The alarm at Washington’s Engine 20 firehouse on Wisconsin Avenue sounded, and a red light lit up the room. Quickly firefighters began to assemble, anxious for what was next.
A voice came over the P.A. system.
“Dinner’s ready. Let’s eat.”
At fire stations around the country, food is a family affair. Every day the firefighters gather for home-cooked breakfasts and dinners made with every bit the passion—and often the skill—found in professional kitchens. Those lucky enough to work on Danny Faison’s shift at Engine 20, the company that serves the American University campus, eat like kings.
“I love to cook,” says Faison, a 21-year veteran. “My grandfather taught me. He cooked Sunday dinners for years. Two meats, two starches and one vegetable. He told me, ‘make sure you can always provide for yourself.’”
Faison has taken that advice to a new level. During his shift — firefighters work 24 hours on, 72 off — he prepares elaborate meals such as stuffed rockfish, lamb chops, and Hawaiian chicken with fried cabbage for 14 to 16 of his coworkers. Each firefighter kicks in $10 per day for a hot and hardy breakfast and dinner.
A Washington native and second-generation firefighter, Faison also runs a catering company. On one of his days off from the station he shops at Costco or Sam’s Club, then spends much of his free time during his shift preparing the meals.
On this 98-degree June day Faison labors near the gas grill behind the station, flipping honey-glazed pork chops that have been marinating overnight. His attention to detail is acute — he constantly plucks chops from the grill, reapplies sauce, and lays them back on the rack.
His grandfather, Joseph, taught him to “cook with your eyes,” so he works without recipes.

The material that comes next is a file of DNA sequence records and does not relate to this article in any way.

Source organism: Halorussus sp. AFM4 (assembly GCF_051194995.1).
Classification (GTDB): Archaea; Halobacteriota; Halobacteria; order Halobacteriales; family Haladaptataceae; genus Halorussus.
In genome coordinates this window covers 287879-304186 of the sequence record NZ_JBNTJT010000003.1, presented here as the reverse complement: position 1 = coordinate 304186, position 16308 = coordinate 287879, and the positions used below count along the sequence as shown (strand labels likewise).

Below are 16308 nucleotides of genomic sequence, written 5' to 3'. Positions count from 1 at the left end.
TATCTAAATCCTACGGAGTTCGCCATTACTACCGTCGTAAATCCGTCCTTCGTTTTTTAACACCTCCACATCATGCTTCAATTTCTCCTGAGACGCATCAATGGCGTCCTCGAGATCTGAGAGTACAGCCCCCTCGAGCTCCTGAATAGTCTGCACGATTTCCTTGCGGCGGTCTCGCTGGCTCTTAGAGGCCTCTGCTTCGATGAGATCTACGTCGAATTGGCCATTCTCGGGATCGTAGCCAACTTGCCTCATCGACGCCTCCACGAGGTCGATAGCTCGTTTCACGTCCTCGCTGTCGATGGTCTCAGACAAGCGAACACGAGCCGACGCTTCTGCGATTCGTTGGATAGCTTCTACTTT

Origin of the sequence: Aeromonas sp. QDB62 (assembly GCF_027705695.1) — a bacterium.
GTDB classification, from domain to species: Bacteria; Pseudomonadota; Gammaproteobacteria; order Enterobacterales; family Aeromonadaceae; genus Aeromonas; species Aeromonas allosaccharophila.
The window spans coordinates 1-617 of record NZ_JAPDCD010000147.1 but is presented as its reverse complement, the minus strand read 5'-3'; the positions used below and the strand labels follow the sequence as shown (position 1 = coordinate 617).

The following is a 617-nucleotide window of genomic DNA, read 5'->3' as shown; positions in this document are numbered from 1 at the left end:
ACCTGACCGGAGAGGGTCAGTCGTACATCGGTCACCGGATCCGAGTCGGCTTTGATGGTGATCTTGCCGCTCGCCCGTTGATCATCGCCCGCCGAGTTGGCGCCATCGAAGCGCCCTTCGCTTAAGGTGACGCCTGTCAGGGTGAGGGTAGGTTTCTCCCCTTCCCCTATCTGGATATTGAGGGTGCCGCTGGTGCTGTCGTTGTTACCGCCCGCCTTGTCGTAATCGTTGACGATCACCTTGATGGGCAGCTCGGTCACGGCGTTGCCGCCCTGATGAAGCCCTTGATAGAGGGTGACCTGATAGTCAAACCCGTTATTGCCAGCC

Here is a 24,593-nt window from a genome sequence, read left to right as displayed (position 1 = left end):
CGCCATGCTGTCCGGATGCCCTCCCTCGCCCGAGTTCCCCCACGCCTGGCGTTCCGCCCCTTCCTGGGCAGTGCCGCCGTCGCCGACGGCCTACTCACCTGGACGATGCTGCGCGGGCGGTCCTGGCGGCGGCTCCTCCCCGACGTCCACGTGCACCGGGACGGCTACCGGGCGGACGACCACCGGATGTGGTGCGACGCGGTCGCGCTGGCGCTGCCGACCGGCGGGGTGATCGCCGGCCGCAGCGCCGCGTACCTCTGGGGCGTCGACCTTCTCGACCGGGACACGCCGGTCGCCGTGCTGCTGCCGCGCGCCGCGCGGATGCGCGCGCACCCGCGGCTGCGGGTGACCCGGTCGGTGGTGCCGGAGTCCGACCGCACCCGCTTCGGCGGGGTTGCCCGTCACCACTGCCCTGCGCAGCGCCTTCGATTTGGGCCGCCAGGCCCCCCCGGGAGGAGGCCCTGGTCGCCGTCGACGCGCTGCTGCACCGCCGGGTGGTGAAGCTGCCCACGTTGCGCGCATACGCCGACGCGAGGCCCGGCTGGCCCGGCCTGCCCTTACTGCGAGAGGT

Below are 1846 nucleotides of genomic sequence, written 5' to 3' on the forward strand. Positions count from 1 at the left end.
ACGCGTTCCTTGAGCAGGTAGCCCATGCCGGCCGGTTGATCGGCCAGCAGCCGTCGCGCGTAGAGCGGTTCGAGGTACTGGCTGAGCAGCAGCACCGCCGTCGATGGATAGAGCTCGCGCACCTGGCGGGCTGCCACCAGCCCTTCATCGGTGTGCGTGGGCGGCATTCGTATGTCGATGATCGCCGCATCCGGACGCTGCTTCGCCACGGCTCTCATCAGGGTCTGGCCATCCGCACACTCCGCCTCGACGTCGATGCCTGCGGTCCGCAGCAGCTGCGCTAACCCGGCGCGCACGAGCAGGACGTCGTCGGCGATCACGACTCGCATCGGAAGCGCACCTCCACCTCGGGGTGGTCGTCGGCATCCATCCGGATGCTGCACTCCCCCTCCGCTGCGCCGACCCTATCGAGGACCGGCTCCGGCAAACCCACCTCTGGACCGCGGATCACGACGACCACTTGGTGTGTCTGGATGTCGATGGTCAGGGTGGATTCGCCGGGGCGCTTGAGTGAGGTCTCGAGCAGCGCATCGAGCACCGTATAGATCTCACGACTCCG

At 5:35 the chops, homemade cornbread, potatoes au gratin, rice, and his “mean green” beans are ready. Then the inevitable happens.
Not two seconds after the final dish is placed on the kitchen counter, the alarm sounds. Dinner often is interrupted by work, so when firefighters have to leap into action, a coworker covers their plates with foil.
Faison and his mates from Truck 12 return a few minutes later — false alarm.
The meal is served buffet style, and after loading up their plates the men settle into cushioned desk chairs surrounding two conference tables in the lounge. There’s little conversation while they eat; most eyes are focused on the Nationals baseball game on the flat screen. It’s most men’s dream dinner scenario.
The skin of the pork is flavorful and crisp, the meat light pink and tender. The cornbread is moist, the beans spicy.
“It’s delicious,” says firefighter Patrick Swenson. “We’ve had quite a few incidents where other people tried to cook. We ruined spaghetti; we made some scrambled eggs that tasted like plastic. If you want the food to be any good, you want Danny to do your cooking.”